It's finally happening. For 25 years, different owners talked about different plans to restore Tulsa's historic Mayo Hotel, but they never got started. Now, work has begun.
The News On 6's Steve Berg reports the Snyder Family bought the hotel about six years ago. Where others failed, they've succeeded.
The construction elevator is fastened into place like a jumbo-sized child's toy, but the restoration is for real this time.
"We're extremely excited. This has been in the works for a long time," said Mayo's Macy Snyder
Snyder says some longtime Tulsans have been moved to tears when they've come by to see the work that's going on.
"The history of the Mayo is important to pretty much everybody in Tulsa, so we're excited that we can bring it back," said Snyder.
There were no tears on Friday though, just sweat. Most of the demolition work on the floors is complete and architect Joel Slaughter says they'll start putting in the basic framework for the new rooms.
"We're going to start laying out walls next week, start laying out stack for our plumbing next week, and hopefully in the next two weeks start shooting studs," said Slaughter.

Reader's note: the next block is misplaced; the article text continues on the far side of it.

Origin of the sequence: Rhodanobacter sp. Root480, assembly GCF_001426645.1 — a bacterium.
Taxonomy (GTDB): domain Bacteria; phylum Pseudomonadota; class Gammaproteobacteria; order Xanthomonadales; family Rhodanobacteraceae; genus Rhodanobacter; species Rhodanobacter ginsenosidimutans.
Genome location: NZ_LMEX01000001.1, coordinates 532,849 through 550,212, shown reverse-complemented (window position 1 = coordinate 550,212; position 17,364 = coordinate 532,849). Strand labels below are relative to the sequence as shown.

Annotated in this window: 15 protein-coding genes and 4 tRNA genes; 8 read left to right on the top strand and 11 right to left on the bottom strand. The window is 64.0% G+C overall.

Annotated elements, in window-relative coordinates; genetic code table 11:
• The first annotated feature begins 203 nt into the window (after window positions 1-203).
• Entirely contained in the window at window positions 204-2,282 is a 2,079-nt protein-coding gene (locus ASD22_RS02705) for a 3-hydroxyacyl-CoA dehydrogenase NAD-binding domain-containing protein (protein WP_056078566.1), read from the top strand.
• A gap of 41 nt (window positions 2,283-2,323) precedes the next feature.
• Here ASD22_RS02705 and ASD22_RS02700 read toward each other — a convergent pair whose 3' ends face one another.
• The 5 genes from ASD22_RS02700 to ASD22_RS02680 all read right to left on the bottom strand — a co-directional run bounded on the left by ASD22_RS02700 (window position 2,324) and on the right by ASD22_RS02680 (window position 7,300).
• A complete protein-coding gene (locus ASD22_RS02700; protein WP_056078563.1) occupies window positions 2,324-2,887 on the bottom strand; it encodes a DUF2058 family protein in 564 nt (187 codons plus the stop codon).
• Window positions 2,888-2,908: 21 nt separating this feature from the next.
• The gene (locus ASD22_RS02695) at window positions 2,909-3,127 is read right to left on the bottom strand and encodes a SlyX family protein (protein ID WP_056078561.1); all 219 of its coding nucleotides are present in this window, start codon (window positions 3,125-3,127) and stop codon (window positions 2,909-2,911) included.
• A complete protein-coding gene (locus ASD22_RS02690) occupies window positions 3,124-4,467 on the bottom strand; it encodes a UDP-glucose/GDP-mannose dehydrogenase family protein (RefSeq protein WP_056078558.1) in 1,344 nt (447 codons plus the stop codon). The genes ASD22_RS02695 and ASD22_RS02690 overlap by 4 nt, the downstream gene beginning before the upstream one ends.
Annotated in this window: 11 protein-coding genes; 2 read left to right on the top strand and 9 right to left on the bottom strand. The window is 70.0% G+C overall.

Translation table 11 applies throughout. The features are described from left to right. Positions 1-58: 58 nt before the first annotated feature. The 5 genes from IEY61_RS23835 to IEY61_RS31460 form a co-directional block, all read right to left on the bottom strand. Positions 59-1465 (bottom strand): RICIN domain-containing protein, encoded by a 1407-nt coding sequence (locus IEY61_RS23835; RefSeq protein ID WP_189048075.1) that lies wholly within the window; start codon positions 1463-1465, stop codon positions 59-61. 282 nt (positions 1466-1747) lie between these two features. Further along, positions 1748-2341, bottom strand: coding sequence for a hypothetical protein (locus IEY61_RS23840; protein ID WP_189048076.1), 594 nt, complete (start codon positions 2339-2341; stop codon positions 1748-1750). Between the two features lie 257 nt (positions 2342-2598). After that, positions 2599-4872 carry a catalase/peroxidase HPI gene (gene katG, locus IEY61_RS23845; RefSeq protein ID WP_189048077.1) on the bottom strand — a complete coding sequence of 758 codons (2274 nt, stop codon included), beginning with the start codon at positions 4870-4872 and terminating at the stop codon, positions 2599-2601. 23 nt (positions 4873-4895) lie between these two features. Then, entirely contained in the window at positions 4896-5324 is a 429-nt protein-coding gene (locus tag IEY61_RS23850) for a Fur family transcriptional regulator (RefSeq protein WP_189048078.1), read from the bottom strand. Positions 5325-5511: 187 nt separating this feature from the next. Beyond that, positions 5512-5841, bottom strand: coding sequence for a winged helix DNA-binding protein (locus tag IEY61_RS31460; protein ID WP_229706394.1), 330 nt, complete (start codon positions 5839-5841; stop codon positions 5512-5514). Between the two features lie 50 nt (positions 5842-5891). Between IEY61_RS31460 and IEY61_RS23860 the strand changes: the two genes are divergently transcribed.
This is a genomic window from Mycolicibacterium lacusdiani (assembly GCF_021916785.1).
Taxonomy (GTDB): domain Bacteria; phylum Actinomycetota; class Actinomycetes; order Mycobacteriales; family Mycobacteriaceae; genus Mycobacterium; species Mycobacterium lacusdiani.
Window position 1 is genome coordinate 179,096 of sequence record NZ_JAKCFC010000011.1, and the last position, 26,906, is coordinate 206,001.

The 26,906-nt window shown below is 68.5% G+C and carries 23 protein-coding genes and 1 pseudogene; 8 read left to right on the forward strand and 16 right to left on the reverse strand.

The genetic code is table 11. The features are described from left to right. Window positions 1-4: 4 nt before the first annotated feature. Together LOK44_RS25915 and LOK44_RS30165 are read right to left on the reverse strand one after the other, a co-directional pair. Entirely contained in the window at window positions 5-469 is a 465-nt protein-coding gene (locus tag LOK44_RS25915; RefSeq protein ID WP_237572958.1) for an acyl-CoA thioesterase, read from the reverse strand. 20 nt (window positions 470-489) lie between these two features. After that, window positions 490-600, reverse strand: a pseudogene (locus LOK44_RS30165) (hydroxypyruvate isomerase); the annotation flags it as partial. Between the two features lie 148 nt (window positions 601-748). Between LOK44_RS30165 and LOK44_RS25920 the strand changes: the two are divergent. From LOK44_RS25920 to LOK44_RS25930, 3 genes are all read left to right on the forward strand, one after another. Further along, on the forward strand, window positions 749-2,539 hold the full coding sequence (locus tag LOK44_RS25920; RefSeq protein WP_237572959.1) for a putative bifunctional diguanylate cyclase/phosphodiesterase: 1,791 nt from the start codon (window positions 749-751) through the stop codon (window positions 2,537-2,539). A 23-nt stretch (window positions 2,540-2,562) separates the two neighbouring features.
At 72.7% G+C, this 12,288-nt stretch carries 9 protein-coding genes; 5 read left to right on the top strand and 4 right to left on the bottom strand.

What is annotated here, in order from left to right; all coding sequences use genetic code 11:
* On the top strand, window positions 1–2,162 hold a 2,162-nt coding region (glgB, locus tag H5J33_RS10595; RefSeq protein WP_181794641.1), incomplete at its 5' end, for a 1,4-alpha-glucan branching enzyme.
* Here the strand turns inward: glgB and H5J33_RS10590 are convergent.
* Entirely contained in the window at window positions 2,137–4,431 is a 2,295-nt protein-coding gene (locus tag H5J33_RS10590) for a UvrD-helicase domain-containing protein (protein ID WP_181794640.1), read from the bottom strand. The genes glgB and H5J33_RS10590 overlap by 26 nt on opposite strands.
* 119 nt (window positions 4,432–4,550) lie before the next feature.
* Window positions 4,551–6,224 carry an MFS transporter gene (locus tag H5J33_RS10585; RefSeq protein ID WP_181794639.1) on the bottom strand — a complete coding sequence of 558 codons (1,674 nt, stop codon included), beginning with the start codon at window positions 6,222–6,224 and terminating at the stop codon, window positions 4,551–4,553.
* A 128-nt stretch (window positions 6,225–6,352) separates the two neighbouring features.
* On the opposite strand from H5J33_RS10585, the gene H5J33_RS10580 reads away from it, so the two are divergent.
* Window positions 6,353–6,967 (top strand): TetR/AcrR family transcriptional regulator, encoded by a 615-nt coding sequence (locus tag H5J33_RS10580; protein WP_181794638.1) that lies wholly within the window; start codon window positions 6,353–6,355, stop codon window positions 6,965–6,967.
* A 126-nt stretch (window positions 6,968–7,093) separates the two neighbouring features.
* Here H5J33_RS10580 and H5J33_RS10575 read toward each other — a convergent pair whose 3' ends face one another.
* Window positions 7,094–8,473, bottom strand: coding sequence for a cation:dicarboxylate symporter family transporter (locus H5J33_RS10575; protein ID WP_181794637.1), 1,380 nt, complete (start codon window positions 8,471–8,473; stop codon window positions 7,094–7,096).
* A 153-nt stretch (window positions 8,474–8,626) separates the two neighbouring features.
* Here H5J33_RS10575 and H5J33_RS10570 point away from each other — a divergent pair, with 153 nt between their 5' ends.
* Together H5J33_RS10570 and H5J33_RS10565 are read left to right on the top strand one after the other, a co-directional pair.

The Mayo will have 100 hotel rooms. A San Antonio developer has been signed on to run it as a boutique hotel. On the upper floors will be 75 apartments ranging from 700 to 2,800 square feet, with pre-leasing starting soon.
"We already have a list of about a hundred people that are interested in signing a lease," said Snyder.
On the outside, a renovation expert will go over the bricks, row-by-row, to repair any damage.
"This brick is one-of-a-kind. It's not the size of normal brick," said Slaughter. "The issue is going to be getting that nice brick that can match."
Terra-cotta cornices will also be repaired and then they'll use a non-acid wash for a thorough cleaning.
"There's certain areas where it's black, where there's mold maybe. Those are the areas that we're going to clean," said Slaughter.
When it's done, they say in many ways, it will be better than before.
"I think it's just really important to Tulsa history to save the Mayo Hotel," said Snyder.
The project was jump-started by a no-interest loan of about $4 million in Vision 2025 money.
In all, the Snyder family is putting about $40 million into the restoration.
The Snyders say they'll be done in Fall 2009.